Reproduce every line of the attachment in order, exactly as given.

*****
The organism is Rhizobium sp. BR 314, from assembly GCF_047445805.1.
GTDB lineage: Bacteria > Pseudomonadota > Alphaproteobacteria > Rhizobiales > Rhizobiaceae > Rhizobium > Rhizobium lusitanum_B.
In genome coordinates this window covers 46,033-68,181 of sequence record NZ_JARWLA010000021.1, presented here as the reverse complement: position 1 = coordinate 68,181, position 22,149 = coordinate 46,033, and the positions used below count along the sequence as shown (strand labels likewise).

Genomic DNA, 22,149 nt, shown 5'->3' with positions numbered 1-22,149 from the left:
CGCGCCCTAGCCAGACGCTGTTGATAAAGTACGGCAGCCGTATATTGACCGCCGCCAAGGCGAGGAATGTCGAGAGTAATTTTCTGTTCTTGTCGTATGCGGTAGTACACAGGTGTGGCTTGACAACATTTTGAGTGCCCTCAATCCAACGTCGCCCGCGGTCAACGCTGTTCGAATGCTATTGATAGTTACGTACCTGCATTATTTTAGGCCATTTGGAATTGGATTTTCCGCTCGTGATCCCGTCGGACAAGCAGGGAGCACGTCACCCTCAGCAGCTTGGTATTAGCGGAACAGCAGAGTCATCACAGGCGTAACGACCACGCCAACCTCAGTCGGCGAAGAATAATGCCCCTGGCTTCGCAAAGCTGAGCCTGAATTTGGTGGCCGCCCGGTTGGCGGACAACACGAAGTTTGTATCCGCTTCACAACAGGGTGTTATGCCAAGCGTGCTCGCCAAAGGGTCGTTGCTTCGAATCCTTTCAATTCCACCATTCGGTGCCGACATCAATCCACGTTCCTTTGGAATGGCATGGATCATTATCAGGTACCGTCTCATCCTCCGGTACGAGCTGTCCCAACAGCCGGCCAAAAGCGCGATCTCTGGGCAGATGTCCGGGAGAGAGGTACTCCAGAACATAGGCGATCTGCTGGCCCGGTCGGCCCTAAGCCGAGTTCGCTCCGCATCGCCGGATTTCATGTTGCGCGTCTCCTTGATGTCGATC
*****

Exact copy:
The organism is Rhizobium sp. BR 314, from assembly GCF_047445805.1.
GTDB lineage: Bacteria > Pseudomonadota > Alphaproteobacteria > Rhizobiales > Rhizobiaceae > Rhizobium > Rhizobium lusitanum_B.
In genome coordinates this window covers 46,033-68,181 of sequence record NZ_JARWLA010000021.1, presented here as the reverse complement: position 1 = coordinate 68,181, position 22,149 = coordinate 46,033, and the positions used below count along the sequence as shown (strand labels likewise).

Genomic DNA, 22,149 nt, shown 5'->3' with positions numbered 1-22,149 from the left:
CGCGCCCTAGCCAGACGCTGTTGATAAAGTACGGCAGCCGTATATTGACCGCCGCCAAGGCGAGGAATGTCGAGAGTAATTTTCTGTTCTTGTCGTATGCGGTAGTACACAGGTGTGGCTTGACAACATTTTGAGTGCCCTCAATCCAACGTCGCCCGCGGTCAACGCTGTTCGAATGCTATTGATAGTTACGTACCTGCATTATTTTAGGCCATTTGGAATTGGATTTTCCGCTCGTGATCCCGTCGGACAAGCAGGGAGCACGTCACCCTCAGCAGCTTGGTATTAGCGGAACAGCAGAGTCATCACAGGCGTAACGACCACGCCAACCTCAGTCGGCGAAGAATAATGCCCCTGGCTTCGCAAAGCTGAGCCTGAATTTGGTGGCCGCCCGGTTGGCGGACAACACGAAGTTTGTATCCGCTTCACAACAGGGTGTTATGCCAAGCGTGCTCGCCAAAGGGTCGTTGCTTCGAATCCTTTCAATTCCACCATTCGGTGCCGACATCAATCCACGTTCCTTTGGAATGGCATGGATCATTATCAGGTACCGTCTCATCCTCCGGTACGAGCTGTCCCAACAGCCGGCCAAAAGCGCGATCTCTGGGCAGATGTCCGGGAGAGAGGTACTCCAGAACATAGGCGATCTGCTGGCCCGGTCGGCCCTAAGCCGAGTTCGCTCCGCATCGCCGGATTTCATGTTGCGCGTCTCCTTGATGTCGATC